The season has now arrived when special preparation must be made to do what is necessary towards securing fruit for next year. Every tree should be examined, to see that the wood is hard, short jointed, and free from dead portions. If any are in bad health, and others too gross, and not too large to be lifted, mark them with a piece of twine, so that they can be easily recognised in October, when they may be lifted and replanted in healthy loam. Laterals must be stopped on vigorous trees; many of the crossing and unnecessary growths may be cut well back - some taken out altogether, leaving always those which are in the proper positions to aid in formation of handsome trees. Netting of fruits must have attention, especially where fruits are to be kept late. Gooseberries to hang for giving supplies during September and October may be easily saved by the use of hexagon netting; on walls the same may be used to keep wasps off: though they seem scarce hitherto, they may yet come out in great force. Lumps of sugar stuck in the trees may keep them off for a time, as they will eat away at the sugar while it lasts and leave the fruit. In large gardens such a practice would entail a heavy cost for fruit saved by lump-sugar; bottles half filled with beer and treacle or sugar are good traps.

Treacle-water and vinegar do well also. Our system with Peaches, Apricots, Nectarines, and Pears is to pull them from the trees when they part from the stalk with little difficulty; they are then laid in boxes or baskets in which is placed soft paper-shavings or wadding; clean paper is laid over, on which the fruit rests, and they are then taken to a dry airy fruit-room, or to a vinery or peach-house at rest. A better succession is thus kept up. The fruit (if not improved in flavour) certainly does not deteriorate; handling by "interested" visitors is avoided, and vermin cannot destroy it. Currants (red and white) keep late when well shaded with hexagon netting, allowing plenty of air to pass through the bushes. Glazed cloth placed above the bushes to throw off rain is serviceable.

Where proper manipulation is carried forward during the growing season, much may be done to reduce labour, relieve workmen from perishing cold during winter, and have much handsomer and better fruit-bearing trees. Apricots should have no shoots tied in except what are really wanted; and they ought to stand well clear of each other. Gross trees may have the roots lifted at one side as soon as the fruit is gathered. Any rank gross roots going straight down ought to be gradually bent outwards; but if they are not pliable, they had better be cut off clean with a knife (not by a spade). Any broken portions of roots should be cut clean off; and when filling in to the roots is being performed, let the rammer be freely used as the soil is returned. A mixture of lime-rubbish, chalk, and smashed bricks is of great service to the trees. Lay the roots flat over this, if possible; but little twisting and bending ought to be done, as this causes suckers to form and ruin the trees. Lay the fibres in the fresh soil over the hard porous bottom, with the best garden soil over the surface, which maybe mulched with rotten manure, or longer and fresher mulching, before winter sets in. The piecemeal system is much safer with trees than lifting entirely during the period when they are at rest.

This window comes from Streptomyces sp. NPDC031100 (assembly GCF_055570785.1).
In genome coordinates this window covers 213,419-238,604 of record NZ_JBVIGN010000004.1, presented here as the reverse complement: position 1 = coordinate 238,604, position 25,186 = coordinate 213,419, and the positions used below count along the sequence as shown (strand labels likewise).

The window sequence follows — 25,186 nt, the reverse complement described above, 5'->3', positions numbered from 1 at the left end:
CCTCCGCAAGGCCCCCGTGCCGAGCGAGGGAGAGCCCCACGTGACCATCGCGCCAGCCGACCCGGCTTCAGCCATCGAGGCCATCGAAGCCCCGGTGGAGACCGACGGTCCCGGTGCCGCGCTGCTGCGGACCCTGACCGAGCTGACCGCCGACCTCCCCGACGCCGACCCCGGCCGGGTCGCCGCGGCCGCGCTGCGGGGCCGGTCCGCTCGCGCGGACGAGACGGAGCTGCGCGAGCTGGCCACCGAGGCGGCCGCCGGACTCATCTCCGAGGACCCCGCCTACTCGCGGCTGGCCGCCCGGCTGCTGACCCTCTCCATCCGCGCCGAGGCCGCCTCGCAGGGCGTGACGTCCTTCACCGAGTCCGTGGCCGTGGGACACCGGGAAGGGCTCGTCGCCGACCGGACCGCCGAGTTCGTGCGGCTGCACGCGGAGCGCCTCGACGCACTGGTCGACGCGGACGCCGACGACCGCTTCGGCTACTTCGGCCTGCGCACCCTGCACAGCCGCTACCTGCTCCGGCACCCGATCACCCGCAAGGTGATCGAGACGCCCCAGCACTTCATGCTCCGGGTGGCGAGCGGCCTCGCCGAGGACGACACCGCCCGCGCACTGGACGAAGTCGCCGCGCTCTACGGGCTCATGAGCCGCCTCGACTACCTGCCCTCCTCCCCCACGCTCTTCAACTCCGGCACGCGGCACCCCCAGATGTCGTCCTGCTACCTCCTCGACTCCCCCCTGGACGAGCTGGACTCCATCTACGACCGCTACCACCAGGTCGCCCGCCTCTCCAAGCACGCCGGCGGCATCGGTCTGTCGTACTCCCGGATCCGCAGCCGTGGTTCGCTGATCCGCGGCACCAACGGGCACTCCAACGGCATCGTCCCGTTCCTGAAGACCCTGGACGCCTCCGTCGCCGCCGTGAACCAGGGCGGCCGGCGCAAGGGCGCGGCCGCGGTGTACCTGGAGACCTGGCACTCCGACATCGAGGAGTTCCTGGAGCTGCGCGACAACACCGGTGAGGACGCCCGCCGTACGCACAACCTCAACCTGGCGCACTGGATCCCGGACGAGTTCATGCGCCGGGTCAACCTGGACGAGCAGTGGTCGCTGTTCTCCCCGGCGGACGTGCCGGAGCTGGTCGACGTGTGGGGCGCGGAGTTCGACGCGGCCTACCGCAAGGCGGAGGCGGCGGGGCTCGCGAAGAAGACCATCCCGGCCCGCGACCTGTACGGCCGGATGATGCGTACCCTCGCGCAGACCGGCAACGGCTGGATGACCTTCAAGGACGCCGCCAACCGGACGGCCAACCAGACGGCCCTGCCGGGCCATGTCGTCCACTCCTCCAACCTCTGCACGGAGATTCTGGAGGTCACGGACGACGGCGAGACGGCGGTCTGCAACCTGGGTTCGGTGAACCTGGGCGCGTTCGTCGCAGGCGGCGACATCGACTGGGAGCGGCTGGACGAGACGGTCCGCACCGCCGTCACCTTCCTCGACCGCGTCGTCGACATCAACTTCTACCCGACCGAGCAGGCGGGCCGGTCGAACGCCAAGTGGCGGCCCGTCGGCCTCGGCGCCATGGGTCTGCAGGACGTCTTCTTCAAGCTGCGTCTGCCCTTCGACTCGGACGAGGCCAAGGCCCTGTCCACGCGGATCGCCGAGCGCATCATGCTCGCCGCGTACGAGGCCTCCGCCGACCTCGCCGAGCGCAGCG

We prefer the system of having all mutilations healed over before fall of leaf, so that they may not suffer during the winter. If Apricots suffer from canker, they should be lifted entirely. When their roots are active among cold wet clay, or soil extra rich, they cannot ripen their wood; and the consequence is, after they have passed the winter with apparently little harm, they begin to die off piecemeal during spring and summer. The above remarks apply to Peaches, Nectarines, Plums, and Cherries. They may all be pruned on the same principle, by retaining best placed wood of current year's growth, and leaving all natural spurs close to the walls. The preparation of the tree has much more to do with cropping than the weather. Some trees bear well most seasons; others scarcely ever bear at all, no matter what the season is. Leave the whole of the roots a bunch of fibres in healthy well-drained soil, which will give short hard wood and natural spurs. The roots are the primary matter with every sort of plant, especially those which have to bear fruit. Pears ought to be thin and well ripened in their wood by this time. Those on walls ought to be stopped at several times, to avoid checking them.

Where the shoots are strongest, they should be pinched first, going over the whole at intervals of ten or twelve days. Apples, Pears, and Plums, as standards, should be thinned skilfully, but not too severely, so that the buds wanted for next year should be forced to break into growth. Figs ought to be kept stopped and the fruit exposed to sun and air. Trench and manure land for Strawberries; they do well planted now; give plenty of room, say at least 2 1/2 feet between the rows. Winter Onions or Lettuce may be grown between them. Trim, clean, and mulch older plantations. Attend to battling against insects, as formerly advised. Orchard-trees, when cleared of their crops, must be thoroughly syringed, to cleanse them from insects, dust, and cobwebs. Keep them cool and airy, and water carefully at their roots. M. T.